GOP Leaders to Discuss TwoYear Budget Deal with White House McConnell Says

first_img Dan Cohen AUTHOR Republican leaders plan to enter budget discussions with the White House shortly to reach a deal over topline spending for fiscal 2016 and 2017, Senate Majority Leader Mitch McConnell (R-Ky.) told reporters Tuesday.“I hope that we in the fall negotiation can get some kind of an agreement on a top line for next year so we can finally, at long last, get back to acting on each appropriations bill separately,” McConnell said, reported CQ Roll Call. The Senate leader also revealed that he and House Speaker John Boehner (R-Ohio) spoke with President Obama last week about launching budget talks.“I would expect them to start very soon,” McConnell said.An effort to reach a two-year budget deal would mirror the agreement reached in late 2013 that provided relief from the discretionary spending caps in FY 2014 and 2015 for defense and non-defense agencies.Meanwhile, the Senate is scheduled to vote this morning on a short-term continuing resolution that keeps the government open when the new fiscal year begins Thursday. The stopgap runs through Dec. 11 and does not strip Planned Parenthood of funding. After the Senate approves the CR, the House is expected to take it up before the end of the day to avert a federal shutdown.The House will only have a matter of hours to act before the midnight deadline, but House Republicans widely believe the chamber will pass the CR in time, according to CQ.Senate Minority Leader Harry Reid (D-Nev.) applauded the news that McConnell favors a two-year budget deal and stressed the need to combine negotiations over spending with an effort to extend the nation’s debt ceiling.“They have to be handled together. It’s the only way to intelligently do this,” Reid said.When asked about raising the debt ceiling before he steps down from his post at the end of October, Boehner on Tuesday did not rule it out. “We’ll have to see. There’s a number of issues we’re going to try to deal with in the coming month,” he told reporters.last_img read more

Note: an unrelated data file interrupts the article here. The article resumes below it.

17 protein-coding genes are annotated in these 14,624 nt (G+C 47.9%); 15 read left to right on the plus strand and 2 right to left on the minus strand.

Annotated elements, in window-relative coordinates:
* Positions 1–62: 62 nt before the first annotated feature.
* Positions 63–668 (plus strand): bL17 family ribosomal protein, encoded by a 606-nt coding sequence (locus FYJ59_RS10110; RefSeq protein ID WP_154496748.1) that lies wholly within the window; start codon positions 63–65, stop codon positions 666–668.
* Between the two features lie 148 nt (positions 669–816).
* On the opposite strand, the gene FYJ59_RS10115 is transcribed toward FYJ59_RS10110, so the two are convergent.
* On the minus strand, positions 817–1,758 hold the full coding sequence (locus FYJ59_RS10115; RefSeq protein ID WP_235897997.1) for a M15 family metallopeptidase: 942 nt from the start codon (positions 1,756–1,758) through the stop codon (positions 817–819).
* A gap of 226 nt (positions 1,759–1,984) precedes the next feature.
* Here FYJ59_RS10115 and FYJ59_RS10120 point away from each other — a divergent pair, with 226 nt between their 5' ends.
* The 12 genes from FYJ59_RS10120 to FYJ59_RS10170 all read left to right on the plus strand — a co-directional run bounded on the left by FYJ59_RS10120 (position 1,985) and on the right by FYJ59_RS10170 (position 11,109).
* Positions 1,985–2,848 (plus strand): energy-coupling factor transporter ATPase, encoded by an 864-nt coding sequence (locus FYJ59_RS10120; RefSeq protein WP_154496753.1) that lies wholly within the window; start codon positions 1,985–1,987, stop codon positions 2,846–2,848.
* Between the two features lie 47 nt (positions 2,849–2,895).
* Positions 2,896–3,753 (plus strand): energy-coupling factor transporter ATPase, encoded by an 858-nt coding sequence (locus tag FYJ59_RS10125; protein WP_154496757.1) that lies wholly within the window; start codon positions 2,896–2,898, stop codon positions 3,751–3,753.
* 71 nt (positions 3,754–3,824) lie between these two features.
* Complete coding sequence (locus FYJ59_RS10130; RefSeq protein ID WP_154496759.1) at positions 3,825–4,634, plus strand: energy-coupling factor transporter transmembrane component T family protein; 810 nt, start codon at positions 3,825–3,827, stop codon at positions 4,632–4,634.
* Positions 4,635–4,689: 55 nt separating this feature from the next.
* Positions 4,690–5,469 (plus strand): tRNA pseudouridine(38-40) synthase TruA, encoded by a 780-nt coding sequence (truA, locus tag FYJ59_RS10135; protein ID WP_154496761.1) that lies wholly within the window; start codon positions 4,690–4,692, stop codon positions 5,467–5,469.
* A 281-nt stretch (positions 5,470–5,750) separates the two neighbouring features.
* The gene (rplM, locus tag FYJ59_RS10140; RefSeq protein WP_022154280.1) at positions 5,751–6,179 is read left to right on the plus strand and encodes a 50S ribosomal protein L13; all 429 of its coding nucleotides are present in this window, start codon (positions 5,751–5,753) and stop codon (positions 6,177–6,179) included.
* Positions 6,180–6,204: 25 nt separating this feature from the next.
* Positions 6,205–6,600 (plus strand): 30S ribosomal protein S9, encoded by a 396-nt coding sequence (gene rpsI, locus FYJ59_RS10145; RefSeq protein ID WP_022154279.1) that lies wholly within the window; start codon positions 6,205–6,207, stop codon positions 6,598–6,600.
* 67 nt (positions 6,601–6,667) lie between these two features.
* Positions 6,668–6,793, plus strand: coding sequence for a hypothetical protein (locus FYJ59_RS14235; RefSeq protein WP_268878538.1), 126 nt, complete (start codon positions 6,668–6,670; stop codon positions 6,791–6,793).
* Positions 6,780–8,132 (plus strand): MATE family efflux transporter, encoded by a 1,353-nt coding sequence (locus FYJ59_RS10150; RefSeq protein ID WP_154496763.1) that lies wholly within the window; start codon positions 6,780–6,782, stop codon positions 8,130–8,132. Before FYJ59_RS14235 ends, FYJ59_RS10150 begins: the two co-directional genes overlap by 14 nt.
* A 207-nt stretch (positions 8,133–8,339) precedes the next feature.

Wilmington Public Schools Receives 750000 Grant To Improve The Health Of Its Students